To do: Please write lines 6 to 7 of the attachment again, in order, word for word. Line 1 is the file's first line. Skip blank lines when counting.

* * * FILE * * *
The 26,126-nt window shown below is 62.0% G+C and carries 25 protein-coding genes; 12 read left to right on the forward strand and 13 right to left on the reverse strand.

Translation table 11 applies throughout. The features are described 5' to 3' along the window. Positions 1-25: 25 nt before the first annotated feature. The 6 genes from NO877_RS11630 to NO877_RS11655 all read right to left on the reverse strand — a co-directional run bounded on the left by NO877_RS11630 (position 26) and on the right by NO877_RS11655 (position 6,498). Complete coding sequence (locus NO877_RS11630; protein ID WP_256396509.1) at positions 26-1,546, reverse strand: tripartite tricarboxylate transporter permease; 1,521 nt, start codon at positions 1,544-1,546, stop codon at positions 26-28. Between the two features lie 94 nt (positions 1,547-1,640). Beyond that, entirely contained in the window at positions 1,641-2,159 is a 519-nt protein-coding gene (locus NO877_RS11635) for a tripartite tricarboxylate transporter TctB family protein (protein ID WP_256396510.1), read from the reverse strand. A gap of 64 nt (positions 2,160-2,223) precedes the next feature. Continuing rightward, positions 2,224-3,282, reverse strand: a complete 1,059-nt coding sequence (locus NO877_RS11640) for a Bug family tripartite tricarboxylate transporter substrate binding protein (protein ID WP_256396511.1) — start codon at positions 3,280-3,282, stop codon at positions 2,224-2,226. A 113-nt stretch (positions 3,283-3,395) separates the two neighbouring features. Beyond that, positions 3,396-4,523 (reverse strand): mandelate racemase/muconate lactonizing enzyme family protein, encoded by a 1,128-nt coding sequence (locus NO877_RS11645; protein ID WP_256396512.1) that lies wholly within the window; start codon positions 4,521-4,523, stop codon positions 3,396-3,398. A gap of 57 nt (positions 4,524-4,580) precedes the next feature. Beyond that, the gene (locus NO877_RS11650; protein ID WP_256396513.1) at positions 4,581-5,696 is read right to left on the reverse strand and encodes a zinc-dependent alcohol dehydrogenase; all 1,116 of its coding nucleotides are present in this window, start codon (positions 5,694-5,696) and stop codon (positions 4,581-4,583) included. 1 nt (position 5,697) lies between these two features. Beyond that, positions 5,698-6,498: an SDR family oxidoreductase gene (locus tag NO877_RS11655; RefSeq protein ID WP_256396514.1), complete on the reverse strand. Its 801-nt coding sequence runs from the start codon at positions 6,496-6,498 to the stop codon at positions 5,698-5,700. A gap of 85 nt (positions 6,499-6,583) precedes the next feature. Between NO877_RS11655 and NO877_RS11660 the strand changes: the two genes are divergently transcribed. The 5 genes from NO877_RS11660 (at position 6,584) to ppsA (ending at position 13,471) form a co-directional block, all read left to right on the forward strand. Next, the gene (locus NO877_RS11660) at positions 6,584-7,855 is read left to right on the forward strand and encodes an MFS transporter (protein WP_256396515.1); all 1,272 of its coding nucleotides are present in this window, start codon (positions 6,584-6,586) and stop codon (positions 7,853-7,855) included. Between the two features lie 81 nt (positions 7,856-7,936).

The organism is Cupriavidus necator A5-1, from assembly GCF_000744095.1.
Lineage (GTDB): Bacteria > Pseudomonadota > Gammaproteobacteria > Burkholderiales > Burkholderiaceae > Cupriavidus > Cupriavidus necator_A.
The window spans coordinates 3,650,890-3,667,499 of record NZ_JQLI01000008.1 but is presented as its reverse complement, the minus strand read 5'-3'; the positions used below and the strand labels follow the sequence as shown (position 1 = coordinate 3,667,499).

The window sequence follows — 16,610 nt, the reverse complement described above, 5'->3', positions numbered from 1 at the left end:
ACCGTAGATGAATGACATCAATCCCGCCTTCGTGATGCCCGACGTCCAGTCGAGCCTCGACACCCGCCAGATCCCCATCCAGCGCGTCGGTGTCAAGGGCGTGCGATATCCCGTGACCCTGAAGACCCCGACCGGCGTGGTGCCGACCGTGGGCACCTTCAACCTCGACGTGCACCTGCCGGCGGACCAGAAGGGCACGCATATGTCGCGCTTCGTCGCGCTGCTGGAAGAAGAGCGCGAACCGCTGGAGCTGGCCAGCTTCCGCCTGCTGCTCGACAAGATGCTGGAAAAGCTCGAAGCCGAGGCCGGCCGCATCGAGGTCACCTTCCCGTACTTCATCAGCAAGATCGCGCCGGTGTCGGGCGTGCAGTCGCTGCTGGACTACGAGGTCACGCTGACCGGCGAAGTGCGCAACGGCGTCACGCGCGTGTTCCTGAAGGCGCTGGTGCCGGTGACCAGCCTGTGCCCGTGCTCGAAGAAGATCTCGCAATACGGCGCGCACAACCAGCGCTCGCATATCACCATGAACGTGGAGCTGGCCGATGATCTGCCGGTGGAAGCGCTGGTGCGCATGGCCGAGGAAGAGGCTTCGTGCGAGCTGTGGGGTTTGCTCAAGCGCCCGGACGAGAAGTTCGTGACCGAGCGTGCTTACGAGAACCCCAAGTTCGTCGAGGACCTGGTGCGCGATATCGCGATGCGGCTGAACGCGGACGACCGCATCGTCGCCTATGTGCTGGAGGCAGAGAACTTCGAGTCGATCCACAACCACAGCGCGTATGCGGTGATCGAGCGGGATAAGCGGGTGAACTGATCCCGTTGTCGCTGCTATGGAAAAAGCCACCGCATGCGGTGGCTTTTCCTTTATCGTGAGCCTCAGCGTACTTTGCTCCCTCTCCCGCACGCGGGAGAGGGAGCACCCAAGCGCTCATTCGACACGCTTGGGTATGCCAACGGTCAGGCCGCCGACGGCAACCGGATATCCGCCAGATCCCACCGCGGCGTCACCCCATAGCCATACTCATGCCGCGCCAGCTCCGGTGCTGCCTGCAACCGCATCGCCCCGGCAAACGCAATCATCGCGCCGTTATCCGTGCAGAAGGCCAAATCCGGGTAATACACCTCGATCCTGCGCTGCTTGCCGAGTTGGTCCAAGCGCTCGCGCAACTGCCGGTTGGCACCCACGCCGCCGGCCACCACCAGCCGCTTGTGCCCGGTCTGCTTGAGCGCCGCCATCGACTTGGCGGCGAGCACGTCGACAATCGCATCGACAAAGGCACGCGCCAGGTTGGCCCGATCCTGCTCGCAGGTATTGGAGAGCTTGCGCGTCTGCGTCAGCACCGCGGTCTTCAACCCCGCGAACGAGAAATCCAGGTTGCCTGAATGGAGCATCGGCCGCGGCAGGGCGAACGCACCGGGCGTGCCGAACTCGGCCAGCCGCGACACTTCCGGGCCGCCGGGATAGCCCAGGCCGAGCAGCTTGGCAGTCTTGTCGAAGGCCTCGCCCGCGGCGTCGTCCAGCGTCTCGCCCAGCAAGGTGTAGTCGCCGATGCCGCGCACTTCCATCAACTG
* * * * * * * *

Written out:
The window sequence follows — 16,610 nt, the reverse complement described above, 5'->3', positions numbered from 1 at the left end:
ACCGTAGATGAATGACATCAATCCCGCCTTCGTGATGCCCGACGTCCAGTCGAGCCTCGACACCCGCCAGATCCCCATCCAGCGCGTCGGTGTCAAGGGCGTGCGATATCCCGTGACCCTGAAGACCCCGACCGGCGTGGTGCCGACCGTGGGCACCTTCAACCTCGACGTGCACCTGCCGGCGGACCAGAAGGGCACGCATATGTCGCGCTTCGTCGCGCTGCTGGAAGAAGAGCGCGAACCGCTGGAGCTGGCCAGCTTCCGCCTGCTGCTCGACAAGATGCTGGAAAAGCTCGAAGCCGAGGCCGGCCGCATCGAGGTCACCTTCCCGTACTTCATCAGCAAGATCGCGCCGGTGTCGGGCGTGCAGTCGCTGCTGGACTACGAGGTCACGCTGACCGGCGAAGTGCGCAACGGCGTCACGCGCGTGTTCCTGAAGGCGCTGGTGCCGGTGACCAGCCTGTGCCCGTGCTCGAAGAAGATCTCGCAATACGGCGCGCACAACCAGCGCTCGCATATCACCATGAACGTGGAGCTGGCCGATGATCTGCCGGTGGAAGCGCTGGTGCGCATGGCCGAGGAAGAGGCTTCGTGCGAGCTGTGGGGTTTGCTCAAGCGCCCGGACGAGAAGTTCGTGACCGAGCGTGCTTACGAGAACCCCAAGTTCGTCGAGGACCTGGTGCGCGATATCGCGATGCGGCTGAACGCGGACGACCGCATCGTCGCCTATGTGCTGGAGGCAGAGAACTTCGAGTCGATCCACAACCACAGCGCGTATGCGGTGATCGAGCGGGATAAGCGGGTGAACTGATCCCGTTGTCGCTGCTATGGAAAAAGCCACCGCATGCGGTGGCTTTTCCTTTATCGTGAGCCTCAGCGTACTTTGCTCCCTCTCCCGCACGCGGGAGAGGGAGCACCCAAGCGCTCATTCGACACGCTTGGGTATGCCAACGGTCAGGCCGCCGACGGCAACCGGATATCCGCCAGATCCCACCGCGGCGTCACCCCATAGCCATACTCATGCCGCGCCAGCTCCGGTGCTGCCTGCAACCGCATCGCCCCGGCAAACGCAATCATCGCGCCGTTATCCGTGCAGAAGGCCAAATCCGGGTAATACACCTCGATCCTGCGCTGCTTGCCGAGTTGGTCCAAGCGCTCGCGCAACTGCCGGTTGGCACCCACGCCGCCGGCCACCACCAGCCGCTTGTGCCCGGTCTGCTTGAGCGCCGCCATCGACTTGGCGGCGAGCACGTCGACAATCGCATCGACAAAGGCACGCGCCAGGTTGGCCCGATCCTGCTCGCAGGTATTGGAGAGCTTGCGCGTCTGCGTCAGCACCGCGGTCTTCAACCCCGCGAACGAGAAATCCAGGTTGCCTGAATGGAGCATCGGCCGCGGCAGGGCGAACGCACCGGGCGTGCCGAACTCGGCCAGCCGCGACACTTCCGGGCCGCCGGGATAGCCCAGGCCGAGCAGCTTGGCAGTCTTGTCGAAGGCCTCGCCCGCGGCGTCGTCCAGCGTCTCGCCCAGCAAGGTGTAGTCGCCGATGCCGCGCACTTCCATCAACTG